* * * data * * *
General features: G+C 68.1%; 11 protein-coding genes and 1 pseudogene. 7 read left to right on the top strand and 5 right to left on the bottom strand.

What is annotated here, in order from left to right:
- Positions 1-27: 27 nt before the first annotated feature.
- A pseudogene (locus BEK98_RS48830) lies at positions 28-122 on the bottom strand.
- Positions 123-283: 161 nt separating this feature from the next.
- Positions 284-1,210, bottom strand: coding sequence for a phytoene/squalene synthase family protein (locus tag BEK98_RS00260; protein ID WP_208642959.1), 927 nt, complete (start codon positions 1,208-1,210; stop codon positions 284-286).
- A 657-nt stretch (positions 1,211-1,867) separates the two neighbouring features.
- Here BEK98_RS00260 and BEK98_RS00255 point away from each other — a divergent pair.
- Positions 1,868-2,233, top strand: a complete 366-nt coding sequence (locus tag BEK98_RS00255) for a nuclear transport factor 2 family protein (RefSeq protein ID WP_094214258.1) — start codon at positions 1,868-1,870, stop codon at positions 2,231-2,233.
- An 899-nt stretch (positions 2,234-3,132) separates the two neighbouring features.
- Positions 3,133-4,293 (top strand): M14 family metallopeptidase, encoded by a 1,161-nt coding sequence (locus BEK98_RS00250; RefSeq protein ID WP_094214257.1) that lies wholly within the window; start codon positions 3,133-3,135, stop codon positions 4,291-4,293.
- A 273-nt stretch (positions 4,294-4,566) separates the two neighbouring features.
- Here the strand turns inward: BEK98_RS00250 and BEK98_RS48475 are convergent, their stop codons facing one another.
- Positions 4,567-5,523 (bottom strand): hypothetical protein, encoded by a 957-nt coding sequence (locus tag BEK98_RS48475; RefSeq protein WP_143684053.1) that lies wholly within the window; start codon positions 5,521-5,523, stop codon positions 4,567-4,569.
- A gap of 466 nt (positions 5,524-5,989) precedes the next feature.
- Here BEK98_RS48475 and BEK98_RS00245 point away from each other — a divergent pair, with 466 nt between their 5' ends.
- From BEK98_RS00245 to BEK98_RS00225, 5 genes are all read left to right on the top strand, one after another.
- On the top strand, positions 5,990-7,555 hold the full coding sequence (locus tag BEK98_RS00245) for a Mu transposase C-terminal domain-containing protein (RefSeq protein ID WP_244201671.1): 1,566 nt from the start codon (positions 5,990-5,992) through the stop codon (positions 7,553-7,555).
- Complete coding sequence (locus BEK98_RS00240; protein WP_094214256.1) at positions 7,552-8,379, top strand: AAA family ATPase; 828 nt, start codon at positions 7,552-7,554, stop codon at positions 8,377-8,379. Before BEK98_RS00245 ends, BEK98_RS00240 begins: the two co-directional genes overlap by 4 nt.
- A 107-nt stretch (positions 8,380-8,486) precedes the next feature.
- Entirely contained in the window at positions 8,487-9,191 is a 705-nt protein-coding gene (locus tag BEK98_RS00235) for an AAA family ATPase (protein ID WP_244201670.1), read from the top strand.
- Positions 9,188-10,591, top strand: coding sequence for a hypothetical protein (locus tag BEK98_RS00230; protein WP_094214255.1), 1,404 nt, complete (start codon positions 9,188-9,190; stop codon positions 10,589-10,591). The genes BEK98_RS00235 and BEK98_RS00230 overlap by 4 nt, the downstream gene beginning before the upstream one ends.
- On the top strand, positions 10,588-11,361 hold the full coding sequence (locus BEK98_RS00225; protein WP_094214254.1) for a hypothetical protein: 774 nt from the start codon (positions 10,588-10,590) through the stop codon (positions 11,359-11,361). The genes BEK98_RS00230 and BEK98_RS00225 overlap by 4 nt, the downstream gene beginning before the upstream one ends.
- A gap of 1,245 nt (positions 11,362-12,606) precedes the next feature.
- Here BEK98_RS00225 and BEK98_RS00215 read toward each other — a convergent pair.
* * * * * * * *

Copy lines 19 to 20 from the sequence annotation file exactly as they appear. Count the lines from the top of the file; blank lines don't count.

- Complete coding sequence (locus BEK98_RS00240; protein WP_094214256.1) at positions 7,552-8,379, top strand: AAA family ATPase; 828 nt, start codon at positions 7,552-7,554, stop codon at positions 8,377-8,379. Before BEK98_RS00245 ends, BEK98_RS00240 begins: the two co-directional genes overlap by 4 nt.
- A 107-nt stretch (positions 8,380-8,486) precedes the next feature.